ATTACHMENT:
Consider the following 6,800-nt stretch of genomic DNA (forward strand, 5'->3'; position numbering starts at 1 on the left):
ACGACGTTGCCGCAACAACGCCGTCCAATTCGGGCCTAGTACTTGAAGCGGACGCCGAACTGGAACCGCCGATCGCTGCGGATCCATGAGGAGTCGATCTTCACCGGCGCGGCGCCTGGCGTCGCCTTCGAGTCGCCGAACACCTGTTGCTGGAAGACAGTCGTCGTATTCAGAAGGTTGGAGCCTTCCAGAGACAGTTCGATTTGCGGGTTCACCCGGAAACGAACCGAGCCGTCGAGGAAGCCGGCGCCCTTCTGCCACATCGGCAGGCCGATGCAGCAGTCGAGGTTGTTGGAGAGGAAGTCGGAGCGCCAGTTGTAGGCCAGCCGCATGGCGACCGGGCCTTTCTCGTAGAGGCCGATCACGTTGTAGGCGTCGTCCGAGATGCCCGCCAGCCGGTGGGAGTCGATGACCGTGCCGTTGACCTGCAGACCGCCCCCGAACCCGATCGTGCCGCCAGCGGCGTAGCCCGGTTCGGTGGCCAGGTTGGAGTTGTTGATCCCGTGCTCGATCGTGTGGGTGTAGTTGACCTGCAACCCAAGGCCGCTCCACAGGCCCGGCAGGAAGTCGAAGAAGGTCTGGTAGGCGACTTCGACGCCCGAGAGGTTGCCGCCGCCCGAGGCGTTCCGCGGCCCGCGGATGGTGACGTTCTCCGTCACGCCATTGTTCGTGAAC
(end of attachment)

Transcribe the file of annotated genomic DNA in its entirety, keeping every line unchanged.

Consider the following 6,800-nt stretch of genomic DNA (forward strand, 5'->3'; position numbering starts at 1 on the left):
ACGACGTTGCCGCAACAACGCCGTCCAATTCGGGCCTAGTACTTGAAGCGGACGCCGAACTGGAACCGCCGATCGCTGCGGATCCATGAGGAGTCGATCTTCACCGGCGCGGCGCCTGGCGTCGCCTTCGAGTCGCCGAACACCTGTTGCTGGAAGACAGTCGTCGTATTCAGAAGGTTGGAGCCTTCCAGAGACAGTTCGATTTGCGGGTTCACCCGGAAACGAACCGAGCCGTCGAGGAAGCCGGCGCCCTTCTGCCACATCGGCAGGCCGATGCAGCAGTCGAGGTTGTTGGAGAGGAAGTCGGAGCGCCAGTTGTAGGCCAGCCGCATGGCGACCGGGCCTTTCTCGTAGAGGCCGATCACGTTGTAGGCGTCGTCCGAGATGCCCGCCAGCCGGTGGGAGTCGATGACCGTGCCGTTGACCTGCAGACCGCCCCCGAACCCGATCGTGCCGCCAGCGGCGTAGCCCGGTTCGGTGGCCAGGTTGGAGTTGTTGATCCCGTGCTCGATCGTGTGGGTGTAGTTGACCTGCAACCCAAGGCCGCTCCACAGGCCCGGCAGGAAGTCGAAGAAGGTCTGGTAGGCGACTTCGACGCCCGAGAGGTTGCCGCCGCCCGAGGCGTTCCGCGGCCCGCGGATGGTGACGTTCTCCGTCACGCCATTGTTCGTGAAC